The original James Bond 007, Sir Sean Connery, who passed away last weekend, has a Kenya connection, recalls Kul Bhushan, who interviewed him at Nairobi Airport then at Muthaiga Golf Club

Good friends and great actors: Michael Caine and Sean Connery in ‘The Man Who Would be King’ in which Connery sported a handle-bar moustache. Photo – i.pinimg.com


In 1973, Sean Connery arrived in Nairobi for the Kenya Open Golf tournament at Muthaiga Golf Club, and I had a long interview and spent some quality time with the famous actor on a leisurely Sunday.

“That’s James Bond!” cried a number of fans on spotting him with his long side-burns at Nairobi Embakasi Airport when he walked the tarmac, in the company of two smiling air hostesses.

Hero of the Bond phenomena, probably the greatest rage of the Sixties and the Seventies, 007 James Bond Connery recalled how he rocketed to stardom after shooting Tarzan films in Thika in 1960.

Relaxing at Muthaiga Golf Club later in the morning, he told me:

“We were here 13 years ago on Tarzan films when I heard that Ian Fleming had an idea on what his hero should be like. Back in Europe, I learnt that they wanted to test screen personalities for the part. I said I would not submit myself for the test to find out if I was okay but I still got the part,” he recalled.

Asked what role he was playing in the Tarzan film being shot in Kenya, Sean said: “I was the villain. Quite a few years have passed since then and I am interested to see what’s happened here.”

Queried on how he fitted the role of Bond, he replied in a very Scottish accent which he subdued in his films: “I played the part! But now I have left it – on a permanent basis.”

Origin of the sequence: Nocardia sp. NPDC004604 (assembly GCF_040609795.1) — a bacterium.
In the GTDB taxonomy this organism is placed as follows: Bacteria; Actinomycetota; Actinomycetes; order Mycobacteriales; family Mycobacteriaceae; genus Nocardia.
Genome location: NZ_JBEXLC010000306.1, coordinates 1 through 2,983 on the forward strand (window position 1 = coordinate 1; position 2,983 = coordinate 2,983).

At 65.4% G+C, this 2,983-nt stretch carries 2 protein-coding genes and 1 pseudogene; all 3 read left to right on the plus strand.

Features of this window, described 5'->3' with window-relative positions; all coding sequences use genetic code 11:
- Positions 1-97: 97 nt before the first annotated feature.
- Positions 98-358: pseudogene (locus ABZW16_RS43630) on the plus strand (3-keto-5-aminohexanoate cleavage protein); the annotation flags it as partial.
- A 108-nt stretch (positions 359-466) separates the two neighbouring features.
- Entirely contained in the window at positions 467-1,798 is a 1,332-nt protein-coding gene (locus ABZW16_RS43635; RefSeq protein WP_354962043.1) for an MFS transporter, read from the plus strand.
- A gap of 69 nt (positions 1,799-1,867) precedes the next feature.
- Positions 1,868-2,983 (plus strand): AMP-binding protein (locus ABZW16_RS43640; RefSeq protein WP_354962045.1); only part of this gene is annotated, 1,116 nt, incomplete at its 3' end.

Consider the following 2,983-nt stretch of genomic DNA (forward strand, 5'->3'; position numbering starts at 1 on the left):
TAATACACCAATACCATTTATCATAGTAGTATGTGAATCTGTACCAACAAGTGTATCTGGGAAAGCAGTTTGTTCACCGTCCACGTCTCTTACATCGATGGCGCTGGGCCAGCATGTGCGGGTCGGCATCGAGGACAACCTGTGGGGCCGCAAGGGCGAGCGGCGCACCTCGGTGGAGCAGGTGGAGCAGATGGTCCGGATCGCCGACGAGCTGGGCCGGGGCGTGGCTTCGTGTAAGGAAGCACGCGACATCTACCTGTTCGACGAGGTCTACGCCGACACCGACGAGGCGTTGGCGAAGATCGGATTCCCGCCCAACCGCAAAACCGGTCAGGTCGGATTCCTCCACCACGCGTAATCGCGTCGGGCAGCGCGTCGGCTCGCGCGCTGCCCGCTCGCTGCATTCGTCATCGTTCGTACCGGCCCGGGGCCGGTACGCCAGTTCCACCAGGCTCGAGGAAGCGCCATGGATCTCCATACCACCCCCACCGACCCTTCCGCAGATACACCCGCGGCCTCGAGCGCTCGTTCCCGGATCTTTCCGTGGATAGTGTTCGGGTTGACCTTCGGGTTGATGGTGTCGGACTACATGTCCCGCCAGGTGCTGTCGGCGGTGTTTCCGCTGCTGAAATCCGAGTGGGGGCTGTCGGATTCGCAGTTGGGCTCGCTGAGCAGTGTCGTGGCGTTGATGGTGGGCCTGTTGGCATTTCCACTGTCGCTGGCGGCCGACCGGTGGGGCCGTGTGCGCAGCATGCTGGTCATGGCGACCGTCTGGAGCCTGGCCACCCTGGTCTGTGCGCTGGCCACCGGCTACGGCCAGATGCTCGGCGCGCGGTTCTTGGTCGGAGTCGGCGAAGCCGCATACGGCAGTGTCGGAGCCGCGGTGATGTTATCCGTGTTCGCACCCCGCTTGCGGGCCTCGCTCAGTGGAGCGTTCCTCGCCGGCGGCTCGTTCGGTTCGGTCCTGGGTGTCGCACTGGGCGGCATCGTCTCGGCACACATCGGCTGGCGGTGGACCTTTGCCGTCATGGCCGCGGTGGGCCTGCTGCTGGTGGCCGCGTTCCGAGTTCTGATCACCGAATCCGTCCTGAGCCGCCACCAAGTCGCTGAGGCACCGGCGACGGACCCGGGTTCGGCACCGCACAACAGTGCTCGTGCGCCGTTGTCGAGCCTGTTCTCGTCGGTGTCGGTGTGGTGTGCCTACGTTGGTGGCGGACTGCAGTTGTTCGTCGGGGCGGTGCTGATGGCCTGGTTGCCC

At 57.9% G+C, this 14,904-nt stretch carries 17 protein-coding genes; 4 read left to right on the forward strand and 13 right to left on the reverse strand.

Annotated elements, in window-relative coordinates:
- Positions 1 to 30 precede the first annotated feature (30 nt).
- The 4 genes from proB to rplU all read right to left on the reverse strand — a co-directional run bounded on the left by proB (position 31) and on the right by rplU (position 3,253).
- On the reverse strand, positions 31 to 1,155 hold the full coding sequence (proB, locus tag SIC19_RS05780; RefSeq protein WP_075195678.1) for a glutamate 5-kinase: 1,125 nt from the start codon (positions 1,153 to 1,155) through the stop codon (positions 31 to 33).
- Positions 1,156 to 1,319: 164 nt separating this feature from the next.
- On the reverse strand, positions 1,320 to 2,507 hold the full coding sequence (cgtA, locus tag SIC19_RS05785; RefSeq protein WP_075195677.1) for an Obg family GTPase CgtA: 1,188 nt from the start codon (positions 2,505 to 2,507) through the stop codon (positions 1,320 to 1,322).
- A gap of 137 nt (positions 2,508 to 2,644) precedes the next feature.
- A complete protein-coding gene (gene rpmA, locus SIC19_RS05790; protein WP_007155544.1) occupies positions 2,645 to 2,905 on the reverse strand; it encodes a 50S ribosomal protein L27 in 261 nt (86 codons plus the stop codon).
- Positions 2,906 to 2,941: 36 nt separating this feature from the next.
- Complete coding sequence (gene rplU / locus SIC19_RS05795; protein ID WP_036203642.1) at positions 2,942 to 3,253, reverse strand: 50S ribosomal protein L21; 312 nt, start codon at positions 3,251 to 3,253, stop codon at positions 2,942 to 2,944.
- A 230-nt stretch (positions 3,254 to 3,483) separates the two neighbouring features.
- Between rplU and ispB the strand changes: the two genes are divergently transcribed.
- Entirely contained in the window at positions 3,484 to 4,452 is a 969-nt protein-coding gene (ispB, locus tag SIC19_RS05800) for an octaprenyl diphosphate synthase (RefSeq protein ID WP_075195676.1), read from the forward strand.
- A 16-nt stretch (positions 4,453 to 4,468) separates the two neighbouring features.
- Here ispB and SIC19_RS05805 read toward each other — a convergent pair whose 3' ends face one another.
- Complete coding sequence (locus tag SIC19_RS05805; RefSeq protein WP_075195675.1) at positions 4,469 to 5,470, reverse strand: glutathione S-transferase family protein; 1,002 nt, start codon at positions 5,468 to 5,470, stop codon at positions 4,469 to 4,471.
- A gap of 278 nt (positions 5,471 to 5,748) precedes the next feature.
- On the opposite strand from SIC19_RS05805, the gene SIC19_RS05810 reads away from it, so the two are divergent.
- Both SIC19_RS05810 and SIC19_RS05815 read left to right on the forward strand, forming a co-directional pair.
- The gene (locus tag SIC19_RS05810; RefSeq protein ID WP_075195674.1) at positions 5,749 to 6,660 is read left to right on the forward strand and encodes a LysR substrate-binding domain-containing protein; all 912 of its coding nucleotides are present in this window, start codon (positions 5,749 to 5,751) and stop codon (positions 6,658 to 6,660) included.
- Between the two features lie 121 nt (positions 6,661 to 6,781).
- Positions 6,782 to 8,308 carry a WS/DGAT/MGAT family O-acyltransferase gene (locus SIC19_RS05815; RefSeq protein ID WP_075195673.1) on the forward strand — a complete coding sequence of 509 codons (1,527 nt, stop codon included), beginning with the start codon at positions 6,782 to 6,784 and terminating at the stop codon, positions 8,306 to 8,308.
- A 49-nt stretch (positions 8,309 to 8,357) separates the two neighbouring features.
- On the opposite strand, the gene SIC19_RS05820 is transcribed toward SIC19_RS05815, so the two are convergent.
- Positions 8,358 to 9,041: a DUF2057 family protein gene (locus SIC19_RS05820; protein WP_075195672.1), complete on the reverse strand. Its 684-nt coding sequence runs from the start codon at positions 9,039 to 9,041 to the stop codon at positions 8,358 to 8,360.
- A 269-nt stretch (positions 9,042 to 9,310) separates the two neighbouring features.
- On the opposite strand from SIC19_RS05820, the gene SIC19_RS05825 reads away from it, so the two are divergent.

“But still people call you James Bond, don’t they?”

He was quick to retort: “You haven’t called me James so far.”

How did he do all those superhuman acts of his mindboggling films?

“Stamina! But seriously, I end up by doing only about 50 percent of those stunts. We have stand-ins who go through some of the rougher stuff,” he explained.

What hobbies do you have beside your work?

“Golf in the UK, I have a handicap of seven.”

Very appropriate, I thought.

“After the Kenya Open Golf championship, I will be holidaying here and if I see something that might fit into my forthcoming movies, I all certainly include it but certain filming facilities are lacking here.”

Recalling his pre-Bond days, he said he had acted on the stage, television and films. “I have played all sorts of parts. “In Tarzan films, Alexander the Great, Macbeth, Requiem for a Heavyweight, Euripides, Arthur Miller stuff, and many others before turning to Bond.”

Are you here on a secret mission?

“No, only a sporting one.”

As soon as we finished talking, Chandu Vasani, an ex-Nation photographer joined us.

“Hello, how are you. I remember you,” said Sean.

At once, he recognized the young studio owner in Thika who invited the Tarzan film unit to a curry dinner so many years ago.

After retiring in 2003, he rarely appeared in public and spent his time with his grand-children. He retired to Bahamas Islands until his last breath.

But his charisma remains as he was approached for an autograph by a fan who recognized him.

He was intrigued by my handle bar moustache. No wonder he sported the same style in his hit movie, ‘The Man Who Would be King’!

His good friend and co-hero in this movie paid him the ultimate tribute. Michael Caine, wrote, “Sean Connery A Great Star, Brilliant Actor and a wonderful friend. The Man Who Would Be King was THE KING.”

Kul Bhushan worked as a newspaper Editor in Nairobi for over three decades and now lives in New Delhi


* Published in print edition on 6 November 2020